Education for Liberation!

Billionaire Michael Bloomberg closed almost 200 high-poverty schools during his tenure as Mayor, but Occupy activist Rodney Deas can say he did something about it: he opened one.

In July of 2012, Rodney and a small group of Occupy Wall Street originals gathered together in east Williamsburg, Brooklyn to found the Paul Robeson Freedom School, an independent, community-controlled social justice school built on the model of the freedom schools in Alabama and Mississippi in the so-called Freedom Summer of 1964.

Paul Robeson HS students call for a citywide student walkout in April, 2012, led by Akeem Pierce

The Freedom School began when students of Paul Robeson High School, a struggling public school in Crown Heights, was targeted by the city for closure. Occupy activists rallied with students, parents, and teachers of Robeson to save it, a campaign that came to a crescendo when the students called for a citywide student walkout on May 1st, 2012 in solidarity with all the victims of public school closures and budget cuts. Hundreds of students from schools across the city, some facing closure themselves and others from elite institutions like Brooklyn Tech HS, joined the 'Robeson fighters' in the streets and at Fort Greene Park that day for a speak-out and teen educational summit. The youth of NYC were rising up!

After weeks of tense negotiations at the highest level of city education officials, the Robeson community was dealt a hard blow when their school was shut down. The students, didn't mourn however, they organized! With Rodney and other Occupy organizers now threatened with arrest upon return to the school building, the students and staff met off-campus and planted the seeds for a new school that would carry on the legacy of their namesake, the great African-American activist, scholar, and athlete Paul Robeson. That summer, the Paul Robeson Freedom School was born.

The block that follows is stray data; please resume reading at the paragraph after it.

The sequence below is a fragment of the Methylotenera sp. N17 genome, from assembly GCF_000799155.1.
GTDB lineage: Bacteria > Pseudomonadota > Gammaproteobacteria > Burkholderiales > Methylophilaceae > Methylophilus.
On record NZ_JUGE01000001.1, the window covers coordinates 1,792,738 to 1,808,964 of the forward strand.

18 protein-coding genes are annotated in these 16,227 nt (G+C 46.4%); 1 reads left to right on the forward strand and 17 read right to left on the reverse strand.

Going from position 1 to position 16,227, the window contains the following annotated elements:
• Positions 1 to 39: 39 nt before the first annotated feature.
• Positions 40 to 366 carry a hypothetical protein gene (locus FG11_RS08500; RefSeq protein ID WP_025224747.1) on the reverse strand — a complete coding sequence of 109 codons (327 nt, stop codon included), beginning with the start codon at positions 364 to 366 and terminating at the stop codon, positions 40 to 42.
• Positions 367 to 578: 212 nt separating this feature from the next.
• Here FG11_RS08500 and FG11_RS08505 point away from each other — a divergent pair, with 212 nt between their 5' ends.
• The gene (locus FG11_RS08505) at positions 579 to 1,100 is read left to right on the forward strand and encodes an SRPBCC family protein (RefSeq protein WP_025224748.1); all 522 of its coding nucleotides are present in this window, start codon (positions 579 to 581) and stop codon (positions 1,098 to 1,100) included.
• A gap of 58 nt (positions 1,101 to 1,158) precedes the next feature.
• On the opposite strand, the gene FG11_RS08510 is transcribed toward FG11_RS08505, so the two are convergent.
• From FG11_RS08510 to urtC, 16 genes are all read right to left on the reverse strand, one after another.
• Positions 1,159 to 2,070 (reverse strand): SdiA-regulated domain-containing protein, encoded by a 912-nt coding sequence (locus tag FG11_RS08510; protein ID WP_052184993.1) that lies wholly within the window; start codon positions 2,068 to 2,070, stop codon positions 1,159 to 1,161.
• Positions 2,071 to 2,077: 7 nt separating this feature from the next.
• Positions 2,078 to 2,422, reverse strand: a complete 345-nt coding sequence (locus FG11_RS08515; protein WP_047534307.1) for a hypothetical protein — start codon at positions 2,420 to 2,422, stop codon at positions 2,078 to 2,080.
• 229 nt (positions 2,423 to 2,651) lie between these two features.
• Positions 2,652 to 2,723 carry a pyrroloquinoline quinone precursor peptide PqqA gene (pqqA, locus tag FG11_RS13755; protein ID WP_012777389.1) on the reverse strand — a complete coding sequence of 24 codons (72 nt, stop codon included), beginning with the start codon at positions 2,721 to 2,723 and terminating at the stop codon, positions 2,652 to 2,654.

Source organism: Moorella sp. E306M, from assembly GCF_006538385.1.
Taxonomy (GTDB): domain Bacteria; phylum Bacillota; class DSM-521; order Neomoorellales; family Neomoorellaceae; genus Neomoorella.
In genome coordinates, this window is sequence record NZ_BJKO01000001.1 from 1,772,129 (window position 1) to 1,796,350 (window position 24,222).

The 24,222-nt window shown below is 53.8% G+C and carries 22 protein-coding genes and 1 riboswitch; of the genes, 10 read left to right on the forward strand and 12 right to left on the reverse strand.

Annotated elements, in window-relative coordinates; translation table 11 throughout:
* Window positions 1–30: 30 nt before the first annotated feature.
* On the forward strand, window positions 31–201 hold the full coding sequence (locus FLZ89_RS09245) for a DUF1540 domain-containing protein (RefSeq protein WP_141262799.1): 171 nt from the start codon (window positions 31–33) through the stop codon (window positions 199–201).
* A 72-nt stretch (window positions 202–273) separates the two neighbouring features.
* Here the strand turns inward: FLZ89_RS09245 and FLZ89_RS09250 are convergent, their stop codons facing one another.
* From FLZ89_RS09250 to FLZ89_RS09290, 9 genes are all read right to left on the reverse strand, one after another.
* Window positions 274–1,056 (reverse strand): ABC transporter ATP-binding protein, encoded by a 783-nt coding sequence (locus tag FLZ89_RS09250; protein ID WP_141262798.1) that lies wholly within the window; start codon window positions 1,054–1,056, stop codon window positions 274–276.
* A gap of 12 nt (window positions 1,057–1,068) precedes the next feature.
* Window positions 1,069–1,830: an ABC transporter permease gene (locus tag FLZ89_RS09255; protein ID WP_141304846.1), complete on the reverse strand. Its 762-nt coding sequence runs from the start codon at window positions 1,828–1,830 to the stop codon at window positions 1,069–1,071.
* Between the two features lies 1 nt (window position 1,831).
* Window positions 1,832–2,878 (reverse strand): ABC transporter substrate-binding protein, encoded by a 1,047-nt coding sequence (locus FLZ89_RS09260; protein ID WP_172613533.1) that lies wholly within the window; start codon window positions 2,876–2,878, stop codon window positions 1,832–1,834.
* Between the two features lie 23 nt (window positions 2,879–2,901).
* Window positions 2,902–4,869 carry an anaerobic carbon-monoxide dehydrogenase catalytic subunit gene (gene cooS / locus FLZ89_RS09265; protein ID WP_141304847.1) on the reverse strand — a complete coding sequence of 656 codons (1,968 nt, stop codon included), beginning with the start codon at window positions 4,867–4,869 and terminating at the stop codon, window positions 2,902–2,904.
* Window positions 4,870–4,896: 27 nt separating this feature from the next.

Today, the school is entering its fourth year and is deepening its programming with middle school and high school youth. The 'Robeson fighters' who led the struggle to save their school have become mentors to the youth, teaching summer classes alongside adults and participating in weekly Thursday night community dinners at their home in the Church of St. Luke & St. Matthew at 520 Clinton Ave in Brooklyn (also once home to Occupy Sandy disaster relief!) The school continues in its simple mission: Education for Liberation!

Want to support the Freedom School? Join them on Sunday, July 26th for a special benefit performance of PAUL ROBESON: A One-Man Show by Stogie Kenyatta. Tickets are on sale here, and use promotional code OCCUPY for a 20% discount!